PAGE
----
There are terrible stories that leave a deep emotional mark on those who know them, causing a vicarious trauma. Such was the case of Peter Connelly, a child of just 17 months who died in 2007, in London, after suffering more than 50 injuries in a period of just eight months caused in his family environment.
The injuries were so profound that the professionals who were in charge of the case experienced a mental shock, reporting also a strong sense of guilt and a sense of worthlessness, as revealed later by psychologists from the University of Sheffield.
However, it is not necessary to be in contact with such extreme cases to experience a vicarious trauma. Empathy, that capacity that unites and allows us to put ourselves in the place of the other, can play tricks on us when we carry the pain and suffering of the others, especially if we know that we cannot do anything to alleviate it. Then, the discomfort of the other becomes our way of the cross and we develop a psychological trauma.
What is a vicarious trauma?
Vicarious trauma is a concept coined by McCann and Pearlman in 1990 to refer to indirect exposure to a traumatic event that ends up generating harmful effects on the person. In fact, Psychology recognizes that it is possible to experience post-traumatic stress from “repeated exposure to aversive details” about a particularly painful event.
Also known as secondary trauma or indirect trauma, it can manifest itself on both a psychological and physical level, often causing a change in a person’s perception of themselves, the world, and the others.
Although we are all susceptible to developing a vicarious trauma, people who tend to be more exposed to pain and suffering from their work, such as psychologists, health personnel, social workers, lawyers and police and rescue agents, are at greater risk. However, anyone in a meaningful relationship with a trauma survivor may experience a vicarious trauma.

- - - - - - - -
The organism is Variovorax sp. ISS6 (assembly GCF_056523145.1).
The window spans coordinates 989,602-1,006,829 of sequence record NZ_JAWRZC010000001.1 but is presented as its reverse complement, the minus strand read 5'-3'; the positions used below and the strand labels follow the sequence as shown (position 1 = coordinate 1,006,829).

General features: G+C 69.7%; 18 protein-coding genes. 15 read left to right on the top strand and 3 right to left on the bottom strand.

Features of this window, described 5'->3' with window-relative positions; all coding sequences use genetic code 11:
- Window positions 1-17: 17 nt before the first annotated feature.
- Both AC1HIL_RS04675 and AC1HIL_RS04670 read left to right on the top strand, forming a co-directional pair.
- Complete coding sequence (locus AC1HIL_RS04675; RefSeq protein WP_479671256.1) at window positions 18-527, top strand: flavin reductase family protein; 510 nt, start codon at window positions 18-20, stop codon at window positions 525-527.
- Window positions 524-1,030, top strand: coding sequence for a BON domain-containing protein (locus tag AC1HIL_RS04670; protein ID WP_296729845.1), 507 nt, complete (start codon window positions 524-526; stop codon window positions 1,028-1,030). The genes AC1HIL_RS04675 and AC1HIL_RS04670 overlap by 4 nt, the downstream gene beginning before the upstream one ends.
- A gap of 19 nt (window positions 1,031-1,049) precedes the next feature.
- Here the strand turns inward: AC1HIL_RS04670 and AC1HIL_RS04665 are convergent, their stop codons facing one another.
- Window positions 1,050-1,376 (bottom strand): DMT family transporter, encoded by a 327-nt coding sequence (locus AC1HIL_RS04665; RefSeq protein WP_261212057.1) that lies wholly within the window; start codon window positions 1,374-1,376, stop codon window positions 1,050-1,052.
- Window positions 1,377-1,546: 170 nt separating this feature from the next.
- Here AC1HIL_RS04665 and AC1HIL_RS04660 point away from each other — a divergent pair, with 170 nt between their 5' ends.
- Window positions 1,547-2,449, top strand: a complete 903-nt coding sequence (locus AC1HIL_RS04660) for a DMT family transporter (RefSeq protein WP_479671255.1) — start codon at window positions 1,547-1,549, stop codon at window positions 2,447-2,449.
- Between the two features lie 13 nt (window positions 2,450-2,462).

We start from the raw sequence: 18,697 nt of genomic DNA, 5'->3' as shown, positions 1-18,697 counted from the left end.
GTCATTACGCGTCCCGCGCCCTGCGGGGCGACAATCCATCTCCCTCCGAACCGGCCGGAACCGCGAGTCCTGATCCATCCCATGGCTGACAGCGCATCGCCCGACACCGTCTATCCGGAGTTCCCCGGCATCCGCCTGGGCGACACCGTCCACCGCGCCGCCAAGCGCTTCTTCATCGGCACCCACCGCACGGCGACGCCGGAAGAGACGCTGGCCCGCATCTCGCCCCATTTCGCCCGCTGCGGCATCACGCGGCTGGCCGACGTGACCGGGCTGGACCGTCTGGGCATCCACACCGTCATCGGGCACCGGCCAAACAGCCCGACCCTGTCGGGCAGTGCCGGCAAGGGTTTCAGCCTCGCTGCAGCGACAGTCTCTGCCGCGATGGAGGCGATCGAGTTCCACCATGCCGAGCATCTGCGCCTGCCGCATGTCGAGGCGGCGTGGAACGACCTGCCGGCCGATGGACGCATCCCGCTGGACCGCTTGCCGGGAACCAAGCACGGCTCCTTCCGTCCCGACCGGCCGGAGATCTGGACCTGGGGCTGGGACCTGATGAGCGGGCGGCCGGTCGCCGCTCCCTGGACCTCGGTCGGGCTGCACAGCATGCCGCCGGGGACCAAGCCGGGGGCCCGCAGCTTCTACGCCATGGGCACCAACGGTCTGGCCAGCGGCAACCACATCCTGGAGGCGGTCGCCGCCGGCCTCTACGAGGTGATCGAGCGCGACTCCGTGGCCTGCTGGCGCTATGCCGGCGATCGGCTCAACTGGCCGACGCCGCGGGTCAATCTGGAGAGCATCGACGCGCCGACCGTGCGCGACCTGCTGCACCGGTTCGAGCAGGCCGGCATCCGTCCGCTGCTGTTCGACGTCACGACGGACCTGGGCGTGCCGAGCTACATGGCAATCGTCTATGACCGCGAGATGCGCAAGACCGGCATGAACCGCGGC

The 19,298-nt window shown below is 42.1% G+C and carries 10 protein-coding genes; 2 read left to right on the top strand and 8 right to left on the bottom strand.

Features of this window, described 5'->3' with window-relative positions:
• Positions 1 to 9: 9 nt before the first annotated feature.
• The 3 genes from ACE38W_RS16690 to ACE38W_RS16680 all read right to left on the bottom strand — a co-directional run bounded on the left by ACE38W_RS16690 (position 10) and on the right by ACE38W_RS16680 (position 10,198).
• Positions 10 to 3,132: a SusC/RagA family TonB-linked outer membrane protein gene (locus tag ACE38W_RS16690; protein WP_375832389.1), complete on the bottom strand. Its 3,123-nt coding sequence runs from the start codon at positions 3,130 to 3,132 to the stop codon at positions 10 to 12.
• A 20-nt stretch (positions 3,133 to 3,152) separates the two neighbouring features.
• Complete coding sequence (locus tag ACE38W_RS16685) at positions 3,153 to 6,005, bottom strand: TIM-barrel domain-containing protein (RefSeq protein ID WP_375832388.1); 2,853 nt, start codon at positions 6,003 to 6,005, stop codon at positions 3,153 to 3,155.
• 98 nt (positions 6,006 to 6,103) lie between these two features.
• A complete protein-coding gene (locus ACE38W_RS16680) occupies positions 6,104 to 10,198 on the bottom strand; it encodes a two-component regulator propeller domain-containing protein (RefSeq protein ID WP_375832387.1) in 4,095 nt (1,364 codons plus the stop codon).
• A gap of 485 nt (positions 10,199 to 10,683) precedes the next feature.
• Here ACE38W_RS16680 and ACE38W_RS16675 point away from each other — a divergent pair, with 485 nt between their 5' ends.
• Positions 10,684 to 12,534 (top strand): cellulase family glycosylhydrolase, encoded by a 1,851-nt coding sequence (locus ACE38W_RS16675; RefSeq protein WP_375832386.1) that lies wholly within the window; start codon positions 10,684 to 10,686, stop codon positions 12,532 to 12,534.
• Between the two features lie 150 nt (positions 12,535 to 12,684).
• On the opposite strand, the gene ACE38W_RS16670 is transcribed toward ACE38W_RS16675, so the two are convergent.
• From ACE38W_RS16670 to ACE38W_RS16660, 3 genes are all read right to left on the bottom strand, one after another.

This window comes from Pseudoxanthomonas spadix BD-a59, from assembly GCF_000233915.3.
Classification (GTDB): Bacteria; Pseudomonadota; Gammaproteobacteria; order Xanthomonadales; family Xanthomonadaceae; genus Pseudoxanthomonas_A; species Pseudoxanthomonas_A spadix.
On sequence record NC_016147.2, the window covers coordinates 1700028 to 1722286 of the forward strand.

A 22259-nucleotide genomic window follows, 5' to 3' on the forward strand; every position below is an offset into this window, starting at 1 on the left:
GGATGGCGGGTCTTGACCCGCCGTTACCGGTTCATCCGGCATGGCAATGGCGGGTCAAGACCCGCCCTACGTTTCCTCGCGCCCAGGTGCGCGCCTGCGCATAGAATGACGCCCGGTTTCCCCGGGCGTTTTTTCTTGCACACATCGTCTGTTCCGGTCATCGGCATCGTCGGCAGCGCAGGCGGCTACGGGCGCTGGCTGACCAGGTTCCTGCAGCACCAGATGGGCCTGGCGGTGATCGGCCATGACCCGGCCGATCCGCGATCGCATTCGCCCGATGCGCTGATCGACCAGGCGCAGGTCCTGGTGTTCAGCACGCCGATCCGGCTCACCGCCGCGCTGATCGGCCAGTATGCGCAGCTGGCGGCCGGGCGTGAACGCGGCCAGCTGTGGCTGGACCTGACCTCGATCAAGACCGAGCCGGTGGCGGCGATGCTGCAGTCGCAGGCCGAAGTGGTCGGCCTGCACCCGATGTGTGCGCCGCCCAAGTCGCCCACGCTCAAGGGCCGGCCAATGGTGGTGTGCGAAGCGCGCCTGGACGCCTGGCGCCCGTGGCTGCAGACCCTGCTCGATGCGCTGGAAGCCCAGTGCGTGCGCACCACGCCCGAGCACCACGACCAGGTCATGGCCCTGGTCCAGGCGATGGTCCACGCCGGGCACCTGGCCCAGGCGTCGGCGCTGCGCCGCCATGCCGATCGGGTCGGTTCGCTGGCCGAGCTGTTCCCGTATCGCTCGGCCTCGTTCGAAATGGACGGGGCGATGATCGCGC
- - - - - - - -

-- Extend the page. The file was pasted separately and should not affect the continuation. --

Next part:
The path that leads to indirect trauma
Sometimes the path to vicarious trauma is straightforward and fast. We can participate in a traumatic experience so terrible that it leaves us in a state of shock. Other times the path is progressive, we travel it over time, and it is even possible that there is not a single traumatic story but several life stories that intertwine in our minds.
However, regardless of the stories that have generated the trauma, we all tend to follow the same “emotional path.” Generally, it all starts with experiencing great empathy for the victim. That empathy does not mean simply understanding their experiences but putting ourselves in their shoes and experiencing feelings similar to those of the trauma survivor.
As a result, we often end up establishing an emotional bond with the victim. We are committed to him to the point that we feel responsible for his well-being. This deep emotional bond prevents us from establishing the necessary psychological distance to protect our emotional balance.
On the other hand, it is common for the experiences lived by the victim to become a focal point of anguish. They can reactivate again and again and even enter our dreams, as if we had experienced the trauma ourselves. It is also common for us to react with great anger, we develop the feeling that life has not been fair, which ends up changing our perception of the world. We will begin to think that the world is a hostile, insecure and chaotic place.
At this point we will be plunged into a downward spiral, we cannot think rationally but we are dragged by the traumatic experience. We will develop Hyper-Empathy Sindrome, a kind of compassion fatigue due to the emotional burden that we carry and that usually occurs when we do not dedicate enough time to ourselves, but we immerse ourselves fully in the care and support of the traumatized person, which ends up emotionally overwhelming us, leaving us without resources for our own emotional healing.
In the end, this experience also changes our perception of ourselves. We begin to think that we are leaves moved by the wind, we develop a locus of control external, our perception of self-efficacy decreases, and our learned helplessness increases.
In these cases, when we interact with the victims and their life stories, all our resources are altered, especially those related to meeting our needs for security, trust, esteem, privacy and control, which are the ones that have a most significant impact on our lives and on the emotional well-being.